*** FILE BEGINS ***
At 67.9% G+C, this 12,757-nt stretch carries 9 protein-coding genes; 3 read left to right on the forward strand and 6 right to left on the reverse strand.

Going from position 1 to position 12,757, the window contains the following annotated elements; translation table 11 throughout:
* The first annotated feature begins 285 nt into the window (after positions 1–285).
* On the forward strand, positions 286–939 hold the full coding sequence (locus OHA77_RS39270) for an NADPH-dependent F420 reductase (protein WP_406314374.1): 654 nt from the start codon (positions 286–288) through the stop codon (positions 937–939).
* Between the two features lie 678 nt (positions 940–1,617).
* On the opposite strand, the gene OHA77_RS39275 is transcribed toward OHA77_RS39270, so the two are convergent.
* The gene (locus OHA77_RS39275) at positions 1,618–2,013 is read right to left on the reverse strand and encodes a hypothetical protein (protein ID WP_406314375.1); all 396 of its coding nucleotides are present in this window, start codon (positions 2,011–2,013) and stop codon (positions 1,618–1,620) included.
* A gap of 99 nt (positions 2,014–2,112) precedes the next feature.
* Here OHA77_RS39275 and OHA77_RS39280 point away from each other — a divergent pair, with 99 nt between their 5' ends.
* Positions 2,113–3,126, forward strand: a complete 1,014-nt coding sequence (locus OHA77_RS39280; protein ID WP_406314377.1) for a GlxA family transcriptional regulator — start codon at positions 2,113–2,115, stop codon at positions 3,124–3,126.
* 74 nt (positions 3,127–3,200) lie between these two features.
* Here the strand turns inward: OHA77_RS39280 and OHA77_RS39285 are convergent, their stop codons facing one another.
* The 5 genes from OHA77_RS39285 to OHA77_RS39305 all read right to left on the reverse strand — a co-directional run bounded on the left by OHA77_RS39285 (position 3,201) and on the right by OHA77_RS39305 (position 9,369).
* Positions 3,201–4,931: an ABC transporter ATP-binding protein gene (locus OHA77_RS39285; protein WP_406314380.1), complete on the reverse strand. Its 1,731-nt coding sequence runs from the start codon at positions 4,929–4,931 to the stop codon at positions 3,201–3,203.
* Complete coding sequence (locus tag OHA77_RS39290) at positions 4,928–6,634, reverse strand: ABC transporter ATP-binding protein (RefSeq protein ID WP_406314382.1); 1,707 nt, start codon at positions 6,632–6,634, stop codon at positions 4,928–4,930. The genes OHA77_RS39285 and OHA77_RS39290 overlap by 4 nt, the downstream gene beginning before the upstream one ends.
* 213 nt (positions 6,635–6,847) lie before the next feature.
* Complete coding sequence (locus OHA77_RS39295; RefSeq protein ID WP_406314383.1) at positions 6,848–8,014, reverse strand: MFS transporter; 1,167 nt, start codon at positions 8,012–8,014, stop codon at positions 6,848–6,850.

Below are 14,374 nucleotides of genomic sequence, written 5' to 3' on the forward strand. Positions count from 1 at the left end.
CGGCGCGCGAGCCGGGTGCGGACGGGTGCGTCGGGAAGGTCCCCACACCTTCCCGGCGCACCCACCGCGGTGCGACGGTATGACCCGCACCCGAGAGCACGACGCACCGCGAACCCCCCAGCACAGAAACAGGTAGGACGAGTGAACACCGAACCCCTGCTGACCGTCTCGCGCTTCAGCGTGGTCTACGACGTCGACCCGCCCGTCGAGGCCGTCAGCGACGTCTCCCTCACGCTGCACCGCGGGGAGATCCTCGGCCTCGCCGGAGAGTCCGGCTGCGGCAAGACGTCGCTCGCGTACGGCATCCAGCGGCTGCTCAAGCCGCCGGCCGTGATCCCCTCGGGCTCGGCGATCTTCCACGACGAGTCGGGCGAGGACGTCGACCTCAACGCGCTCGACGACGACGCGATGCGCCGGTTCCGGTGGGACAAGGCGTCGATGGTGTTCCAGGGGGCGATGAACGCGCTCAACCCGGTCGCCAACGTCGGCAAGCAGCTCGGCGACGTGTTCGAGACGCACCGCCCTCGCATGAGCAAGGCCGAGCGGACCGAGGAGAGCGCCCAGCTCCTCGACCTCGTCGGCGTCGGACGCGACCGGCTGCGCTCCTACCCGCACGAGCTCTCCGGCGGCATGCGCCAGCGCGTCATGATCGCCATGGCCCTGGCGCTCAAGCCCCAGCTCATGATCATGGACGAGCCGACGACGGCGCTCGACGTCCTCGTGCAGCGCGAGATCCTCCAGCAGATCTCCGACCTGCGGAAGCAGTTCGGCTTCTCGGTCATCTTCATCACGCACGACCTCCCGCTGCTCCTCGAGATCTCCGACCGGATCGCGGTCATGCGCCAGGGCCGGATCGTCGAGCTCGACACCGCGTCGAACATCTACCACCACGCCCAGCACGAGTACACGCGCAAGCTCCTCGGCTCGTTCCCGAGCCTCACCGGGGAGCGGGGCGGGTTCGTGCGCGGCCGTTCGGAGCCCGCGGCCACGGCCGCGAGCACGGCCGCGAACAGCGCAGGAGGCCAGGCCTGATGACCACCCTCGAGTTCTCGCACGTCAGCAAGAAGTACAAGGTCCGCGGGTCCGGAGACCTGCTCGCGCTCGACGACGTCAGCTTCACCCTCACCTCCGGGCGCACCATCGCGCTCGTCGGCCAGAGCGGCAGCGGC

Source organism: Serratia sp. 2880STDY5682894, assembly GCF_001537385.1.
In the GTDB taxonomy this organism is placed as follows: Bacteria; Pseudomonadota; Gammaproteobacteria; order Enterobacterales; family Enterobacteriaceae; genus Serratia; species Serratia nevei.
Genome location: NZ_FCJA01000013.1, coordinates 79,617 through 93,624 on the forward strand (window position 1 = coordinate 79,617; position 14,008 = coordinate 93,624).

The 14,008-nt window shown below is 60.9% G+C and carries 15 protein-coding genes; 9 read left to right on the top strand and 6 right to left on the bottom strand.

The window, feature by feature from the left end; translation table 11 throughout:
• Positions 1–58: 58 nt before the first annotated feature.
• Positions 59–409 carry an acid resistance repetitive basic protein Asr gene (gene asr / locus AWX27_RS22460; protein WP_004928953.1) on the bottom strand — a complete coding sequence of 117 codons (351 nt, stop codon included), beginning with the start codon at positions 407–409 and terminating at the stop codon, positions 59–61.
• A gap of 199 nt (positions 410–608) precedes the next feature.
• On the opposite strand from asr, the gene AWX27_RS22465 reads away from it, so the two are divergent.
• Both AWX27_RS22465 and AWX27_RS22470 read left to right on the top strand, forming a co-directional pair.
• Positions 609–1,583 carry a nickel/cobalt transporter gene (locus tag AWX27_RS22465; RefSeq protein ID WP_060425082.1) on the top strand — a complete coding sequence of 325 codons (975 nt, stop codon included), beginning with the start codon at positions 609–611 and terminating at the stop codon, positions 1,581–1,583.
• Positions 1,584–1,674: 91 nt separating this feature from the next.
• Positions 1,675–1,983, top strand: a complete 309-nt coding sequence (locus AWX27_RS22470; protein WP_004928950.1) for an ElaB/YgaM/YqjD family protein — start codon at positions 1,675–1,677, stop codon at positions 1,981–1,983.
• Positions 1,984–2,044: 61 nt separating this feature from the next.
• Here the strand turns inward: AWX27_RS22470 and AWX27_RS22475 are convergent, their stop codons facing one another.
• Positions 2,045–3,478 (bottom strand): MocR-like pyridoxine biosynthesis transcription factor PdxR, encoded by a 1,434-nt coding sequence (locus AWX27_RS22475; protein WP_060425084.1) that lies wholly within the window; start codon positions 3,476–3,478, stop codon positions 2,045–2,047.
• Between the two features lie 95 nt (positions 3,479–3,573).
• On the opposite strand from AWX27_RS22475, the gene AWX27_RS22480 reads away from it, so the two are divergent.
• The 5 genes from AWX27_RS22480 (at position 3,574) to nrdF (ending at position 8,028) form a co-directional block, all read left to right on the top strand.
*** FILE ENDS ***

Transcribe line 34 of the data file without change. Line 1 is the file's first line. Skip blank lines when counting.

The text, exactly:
• Here the strand turns inward: AWX27_RS22470 and AWX27_RS22475 are convergent, their stop codons facing one another.